Los Angeles City Councilman Bob Blumenfield is running for reelection this year without opposition, leaving voters with no choice, no debate and little opportunity during the campaign to raise issues or concerns in the district. That's a shame, especially because the coming term is unusually long: 5½ years instead of the usual four, because of a voter-approved change in city election schedules.
That said, Blumenfield has performed ably in the relatively comfortable West San Fernando Valley District that includes Canoga Park, Reseda, Tarzana, Winnetka and Woodland Hills. He has our endorsement for another term.
Four years ago, his opponents for this seat derided him for his tenure in the state Legislature, which at the time had a poor reputation because of the seemingly perpetual budget crisis. They also criticized him, fairly, for running almost simultaneously for reelection to the Assembly and a seat on the City Council. In the Legislature, though, Blumenfield handled budget problems ably, and that experience has served Los Angeles well on the council.
Although Council District 3 includes some of the city's wealthiest communities, it has several areas that have lagged economically and stood to benefit greatly from redevelopment. But the state eliminated local community redevelopment agencies in a budget move, despite Blumenfield's legislative attempt to keep them alive. Once on the council, he skillfully redirected unused redevelopment bond money to keep projects going in Canoga Park and Reseda. It is taking a very long time to finish the job, but Reseda, especially, is undergoing a revival with new affordable housing and commercial development.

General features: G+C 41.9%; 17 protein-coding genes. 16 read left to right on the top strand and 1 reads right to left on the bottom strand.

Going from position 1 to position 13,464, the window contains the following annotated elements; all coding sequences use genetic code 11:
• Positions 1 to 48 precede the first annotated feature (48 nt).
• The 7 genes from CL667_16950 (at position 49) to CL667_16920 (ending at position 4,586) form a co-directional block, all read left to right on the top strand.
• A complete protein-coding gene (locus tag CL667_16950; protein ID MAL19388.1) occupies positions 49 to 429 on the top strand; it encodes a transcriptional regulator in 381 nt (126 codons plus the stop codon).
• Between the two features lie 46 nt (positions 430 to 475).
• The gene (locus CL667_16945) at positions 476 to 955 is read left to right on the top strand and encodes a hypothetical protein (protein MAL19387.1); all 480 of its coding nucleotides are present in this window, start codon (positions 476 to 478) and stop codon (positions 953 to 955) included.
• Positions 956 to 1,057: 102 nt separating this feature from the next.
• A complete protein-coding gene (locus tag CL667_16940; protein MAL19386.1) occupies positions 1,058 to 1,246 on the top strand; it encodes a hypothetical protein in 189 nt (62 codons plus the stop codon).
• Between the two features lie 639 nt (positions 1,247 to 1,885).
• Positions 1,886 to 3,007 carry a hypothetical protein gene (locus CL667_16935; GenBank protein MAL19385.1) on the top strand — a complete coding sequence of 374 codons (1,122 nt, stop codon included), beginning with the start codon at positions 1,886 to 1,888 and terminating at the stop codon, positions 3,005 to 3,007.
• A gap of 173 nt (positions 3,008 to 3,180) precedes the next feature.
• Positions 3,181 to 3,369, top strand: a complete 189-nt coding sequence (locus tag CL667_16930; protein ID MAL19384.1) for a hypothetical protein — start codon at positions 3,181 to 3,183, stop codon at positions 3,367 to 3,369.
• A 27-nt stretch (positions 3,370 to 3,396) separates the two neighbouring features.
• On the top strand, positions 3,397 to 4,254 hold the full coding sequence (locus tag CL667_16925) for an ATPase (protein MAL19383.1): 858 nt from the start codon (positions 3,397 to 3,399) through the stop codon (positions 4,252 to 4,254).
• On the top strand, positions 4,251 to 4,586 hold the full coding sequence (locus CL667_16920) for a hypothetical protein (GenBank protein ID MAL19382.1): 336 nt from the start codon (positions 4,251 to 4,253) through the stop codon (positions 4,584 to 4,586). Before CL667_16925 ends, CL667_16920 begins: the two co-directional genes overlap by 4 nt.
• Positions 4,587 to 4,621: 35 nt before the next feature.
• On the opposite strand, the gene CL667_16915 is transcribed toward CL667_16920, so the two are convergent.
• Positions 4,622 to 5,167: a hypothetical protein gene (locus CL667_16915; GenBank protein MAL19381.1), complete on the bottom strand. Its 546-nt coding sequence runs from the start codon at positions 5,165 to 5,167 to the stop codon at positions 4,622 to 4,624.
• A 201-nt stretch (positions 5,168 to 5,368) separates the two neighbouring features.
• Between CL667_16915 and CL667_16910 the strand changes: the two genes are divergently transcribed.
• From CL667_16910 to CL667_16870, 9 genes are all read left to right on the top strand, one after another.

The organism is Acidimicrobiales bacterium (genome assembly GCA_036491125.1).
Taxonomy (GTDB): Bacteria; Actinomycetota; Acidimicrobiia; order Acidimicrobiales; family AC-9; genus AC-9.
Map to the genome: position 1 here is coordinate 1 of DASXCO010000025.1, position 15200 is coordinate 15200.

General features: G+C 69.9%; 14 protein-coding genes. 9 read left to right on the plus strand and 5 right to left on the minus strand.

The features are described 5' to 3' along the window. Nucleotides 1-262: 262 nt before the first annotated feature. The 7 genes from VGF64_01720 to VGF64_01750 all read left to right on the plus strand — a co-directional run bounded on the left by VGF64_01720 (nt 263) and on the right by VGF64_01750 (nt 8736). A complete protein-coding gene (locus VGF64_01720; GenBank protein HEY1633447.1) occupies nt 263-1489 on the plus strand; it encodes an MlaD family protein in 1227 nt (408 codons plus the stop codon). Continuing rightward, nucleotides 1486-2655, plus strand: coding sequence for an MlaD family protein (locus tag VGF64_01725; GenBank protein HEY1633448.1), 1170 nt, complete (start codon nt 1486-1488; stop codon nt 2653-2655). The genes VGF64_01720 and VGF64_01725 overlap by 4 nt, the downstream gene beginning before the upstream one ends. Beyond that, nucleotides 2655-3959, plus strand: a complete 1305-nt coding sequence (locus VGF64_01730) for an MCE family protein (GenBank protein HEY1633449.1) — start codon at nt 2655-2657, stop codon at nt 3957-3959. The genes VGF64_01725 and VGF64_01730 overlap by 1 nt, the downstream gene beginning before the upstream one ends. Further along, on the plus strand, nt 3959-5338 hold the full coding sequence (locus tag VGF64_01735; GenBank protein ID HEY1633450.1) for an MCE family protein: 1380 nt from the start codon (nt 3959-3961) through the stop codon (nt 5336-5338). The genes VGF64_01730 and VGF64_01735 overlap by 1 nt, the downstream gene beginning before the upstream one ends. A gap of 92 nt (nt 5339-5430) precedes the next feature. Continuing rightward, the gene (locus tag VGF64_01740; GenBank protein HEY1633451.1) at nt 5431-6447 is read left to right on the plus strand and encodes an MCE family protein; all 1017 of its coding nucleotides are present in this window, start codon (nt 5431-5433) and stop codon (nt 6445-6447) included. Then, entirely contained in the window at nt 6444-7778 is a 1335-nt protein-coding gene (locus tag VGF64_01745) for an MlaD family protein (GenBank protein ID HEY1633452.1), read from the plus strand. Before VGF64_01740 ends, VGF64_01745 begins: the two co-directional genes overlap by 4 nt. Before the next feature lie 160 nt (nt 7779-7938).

Now that he's assured 5½ more years in office, it's time for Blumenfield to step up and take a more public role — on prudent water management, development, technology and other subjects that he has made his own. Up to now, he has found a way to make his low profile work to his advantage, but we'd like to see and hear more from Blumenfield.
Other development issues include the makeover of the Promenade shopping mall into a mixed-use housing, retail and entertainment complex. The project could be the fix that the area has long needed since the closure of Rocketdyne and the decline of related aerospace industries in the area — or it could be an out-of-scale complex exacerbating traffic problems and adding more upward pressure on housing costs. Whether it goes the right way will be largely up to Blumenfield, who will have a key role in determining important details.
One of Blumenfield's self-assigned tasks has been to ensure that everyone in the city has Internet access through a citywide broadband network. Progress so far has been at dial-up speed, and Blumenfield's vision may prove too ambitious for the city to realize. Nevertheless, it's a project we hope can be concluded in his coming term.